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23 August 2019

#FSBmyTown: A rural perspective

Traditionally, the image conjured up when one thinks of the Highlands is redolent more of the shortbread tin than the financial pages of our quality newspapers.

Indeed, the view from afar may be that, rather like shortbread, our economy is a nice little luxury, not the solid basis of a healthy, hearty diet.

That, of course, is nonsense and the Highlands’ significance is dismissed at one’s peril.

In truth, the Highlands has done well of late.  Thanks in part to ever-increasing mobile and broadband coverage, combined with some improving transport links, the region has become less remote and more accessible.  And the fall in the value of the pound, while always a mixed blessing for an economy like ours, has certainly been of benefit to what is arguably the Highlands’ most important industry – tourism.

Every day I meet local businesses who are thriving as part of a tourism and hospitality industry that has been going from strength to strength.  Indeed, official figures show that the business birth rate in the Highlands is two per cent above average and the 3-year survival rate is seven per cent higher than in the rest of Scotland.

Of course, that’s not to say doing business in our more remote areas is not without challenges. 

The Highland population is aging, and in many rural areas it is declining.  There’s no getting away from the fact that many of the facilities and opportunities that younger people crave are missing from large parts of the region.

Not only that.  Many jobs here are seasonal, wage rates tend to come in at below the national average and Brexit has reduced the number of job seekers from Europe.  Taken together, this is making it hard for Highland firms to recruit the staff, and especially the skilled staff, they need.

And while it is easy to counter that market forces dictate that a shortage in the supply of staff will lead employers to pay higher wages, many of these firms have seen their operating costs steadily rise and their margins evaporate.  Thus, unless the Great British customer is ready to pay higher prices, their ability to do is limited.

For a region so dependent on its service sector, a shortage of suitably skilled staff to make, sell and serve is a major problem. Businesses who cannot provide the services and service levels that their customers seek will really struggle. Some will be forced to curtail expansion plans and reduce the range of services they provide. Not only does this impact on their own businesses, it can impact on the area as a whole.

Perhaps, at some point in the future, automation will reduce the need for physical staff (although I refuse to believe that anyone comes on holiday to rural Scotland to talk to as few people as possible – the whole point is the friendly, personal welcome).  But right now we need them and, with the decline in job-seekers from the EU, it is imperative that we retain more locally-grown, talented young people and attract more entrepreneurial young families to move in from the rest of the UK.

This not only increases the pool of talent available for local firms to employ, it also stimulates demand for public and private services – in some cases maintaining the critical mass they need to survive.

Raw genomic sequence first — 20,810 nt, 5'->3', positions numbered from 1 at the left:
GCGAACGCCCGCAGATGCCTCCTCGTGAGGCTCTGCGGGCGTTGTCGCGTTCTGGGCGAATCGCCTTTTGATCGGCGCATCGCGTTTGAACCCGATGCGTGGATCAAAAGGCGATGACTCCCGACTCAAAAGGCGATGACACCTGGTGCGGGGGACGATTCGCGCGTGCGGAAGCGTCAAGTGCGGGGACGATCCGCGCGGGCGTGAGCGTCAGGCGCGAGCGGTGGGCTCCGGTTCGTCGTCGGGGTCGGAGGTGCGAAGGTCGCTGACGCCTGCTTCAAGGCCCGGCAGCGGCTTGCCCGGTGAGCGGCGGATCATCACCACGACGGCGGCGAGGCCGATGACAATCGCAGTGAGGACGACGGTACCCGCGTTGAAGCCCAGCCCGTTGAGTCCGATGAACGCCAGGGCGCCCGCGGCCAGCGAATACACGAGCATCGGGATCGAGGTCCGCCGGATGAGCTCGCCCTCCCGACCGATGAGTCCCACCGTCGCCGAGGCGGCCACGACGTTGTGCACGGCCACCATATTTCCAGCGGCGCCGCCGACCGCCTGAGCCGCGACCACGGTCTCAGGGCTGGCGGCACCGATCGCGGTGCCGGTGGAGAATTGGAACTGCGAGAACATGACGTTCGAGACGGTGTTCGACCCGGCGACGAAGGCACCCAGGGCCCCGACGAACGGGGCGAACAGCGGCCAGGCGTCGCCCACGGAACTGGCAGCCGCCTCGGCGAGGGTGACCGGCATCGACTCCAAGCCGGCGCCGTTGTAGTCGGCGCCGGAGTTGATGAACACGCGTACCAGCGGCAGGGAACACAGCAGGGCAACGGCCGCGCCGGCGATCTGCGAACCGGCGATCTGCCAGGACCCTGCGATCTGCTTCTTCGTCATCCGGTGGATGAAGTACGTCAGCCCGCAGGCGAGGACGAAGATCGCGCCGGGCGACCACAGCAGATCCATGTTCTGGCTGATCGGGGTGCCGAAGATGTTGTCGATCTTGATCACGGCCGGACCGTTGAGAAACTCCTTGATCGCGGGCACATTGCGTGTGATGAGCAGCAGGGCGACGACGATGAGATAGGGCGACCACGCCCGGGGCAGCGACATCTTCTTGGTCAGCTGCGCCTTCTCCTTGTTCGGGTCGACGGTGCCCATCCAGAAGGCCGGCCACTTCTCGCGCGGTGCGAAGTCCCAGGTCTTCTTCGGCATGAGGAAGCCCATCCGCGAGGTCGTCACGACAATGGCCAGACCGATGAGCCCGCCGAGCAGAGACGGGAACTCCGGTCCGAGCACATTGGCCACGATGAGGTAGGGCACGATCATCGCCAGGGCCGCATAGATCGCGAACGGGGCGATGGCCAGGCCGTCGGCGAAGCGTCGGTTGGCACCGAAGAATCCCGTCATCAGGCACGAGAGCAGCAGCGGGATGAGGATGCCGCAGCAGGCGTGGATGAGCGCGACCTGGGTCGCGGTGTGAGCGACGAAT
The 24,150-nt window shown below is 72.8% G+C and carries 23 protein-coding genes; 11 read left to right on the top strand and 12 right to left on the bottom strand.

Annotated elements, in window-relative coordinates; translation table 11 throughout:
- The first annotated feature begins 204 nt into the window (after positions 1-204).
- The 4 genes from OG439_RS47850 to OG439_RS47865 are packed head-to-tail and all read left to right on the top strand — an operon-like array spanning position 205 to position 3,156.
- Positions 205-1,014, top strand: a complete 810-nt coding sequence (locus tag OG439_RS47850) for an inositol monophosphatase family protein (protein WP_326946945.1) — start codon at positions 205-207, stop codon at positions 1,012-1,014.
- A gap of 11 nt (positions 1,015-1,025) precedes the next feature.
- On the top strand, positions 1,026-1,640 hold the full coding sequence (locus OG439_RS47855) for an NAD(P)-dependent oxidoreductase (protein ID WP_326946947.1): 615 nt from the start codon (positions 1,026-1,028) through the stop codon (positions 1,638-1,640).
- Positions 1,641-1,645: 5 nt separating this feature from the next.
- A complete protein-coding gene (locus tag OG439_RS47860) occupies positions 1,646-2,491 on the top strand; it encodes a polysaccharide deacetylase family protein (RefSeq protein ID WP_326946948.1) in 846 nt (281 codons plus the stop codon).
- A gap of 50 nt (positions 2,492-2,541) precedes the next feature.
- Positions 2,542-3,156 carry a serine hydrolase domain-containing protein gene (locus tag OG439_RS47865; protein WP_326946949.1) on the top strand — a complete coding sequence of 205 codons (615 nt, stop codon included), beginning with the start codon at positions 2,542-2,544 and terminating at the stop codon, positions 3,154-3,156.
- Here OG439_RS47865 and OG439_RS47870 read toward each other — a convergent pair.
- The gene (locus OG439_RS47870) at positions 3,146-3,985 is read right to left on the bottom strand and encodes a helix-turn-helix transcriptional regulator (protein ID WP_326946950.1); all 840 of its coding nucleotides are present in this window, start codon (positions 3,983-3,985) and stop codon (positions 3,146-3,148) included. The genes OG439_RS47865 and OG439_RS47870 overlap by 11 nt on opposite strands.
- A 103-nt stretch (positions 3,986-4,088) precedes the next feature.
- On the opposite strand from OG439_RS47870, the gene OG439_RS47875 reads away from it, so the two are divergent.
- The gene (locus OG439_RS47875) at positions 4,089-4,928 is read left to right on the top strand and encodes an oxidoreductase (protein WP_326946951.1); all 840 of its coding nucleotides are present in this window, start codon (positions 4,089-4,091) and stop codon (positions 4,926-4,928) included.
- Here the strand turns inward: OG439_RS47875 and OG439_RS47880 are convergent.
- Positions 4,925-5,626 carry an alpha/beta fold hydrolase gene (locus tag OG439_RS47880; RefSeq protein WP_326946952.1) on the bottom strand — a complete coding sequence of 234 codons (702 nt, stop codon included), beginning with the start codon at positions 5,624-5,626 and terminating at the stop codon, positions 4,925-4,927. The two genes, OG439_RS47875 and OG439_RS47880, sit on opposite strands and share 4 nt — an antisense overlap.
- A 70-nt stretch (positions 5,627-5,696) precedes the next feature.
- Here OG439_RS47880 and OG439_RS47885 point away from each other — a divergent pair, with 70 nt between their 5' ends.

So the twin challenges are inextricably linked.  We need to grow the workforce to keep businesses and services viable; we need viable businesses and services if we are to attract and retain a workforce.

Easier said than done, of course.  If we are to attract more young people and young families, they’ll need to be assured that they’ll enjoy a level of amenity closer to that taken for granted in more populous areas.

That obviously means plans for world-class transport and digital connectivity must be accelerated.   But, more importantly, it means recognising the increasing pressures on our housing stock.  As is said repeatedly at virtually every Highland meeting with infrastructure and the economy on the agenda, we must ensure that there’s enough affordable housing to meet current and future needs. All the fibre broadband in the world is of limited appeal if you don’t have anywhere to live.

At the same time, we must protect the beating hearts of our rural communities, wherever possible preserving shops, post offices, leisure facilities, schools and the many other facilities that deliver a decent quality of life.

And there are some signs that the message is getting through.  For example, Highlands & Islands Enterprise’s latest research shows that this region is becoming more attractive to young people seeking employment.

But the job isn’t done.  Decision-makers in Holyrood and Westminster can play their part by ensuring the rewards of setting up and growing a Highland business justify the hard work and risks. This means keeping firms’ utility and fuel bills down, making it easy as possible for Highland firms to access the staff they need, and keeping a lid on regulatory and tax burdens. It also means doing everything possible to keep the hearts of our remote and fragile communities – and our economy – beating.


David Richardson is FSB’s development manager for the Highlands and Islands

This article first appeared in The Herald on 21/08/2019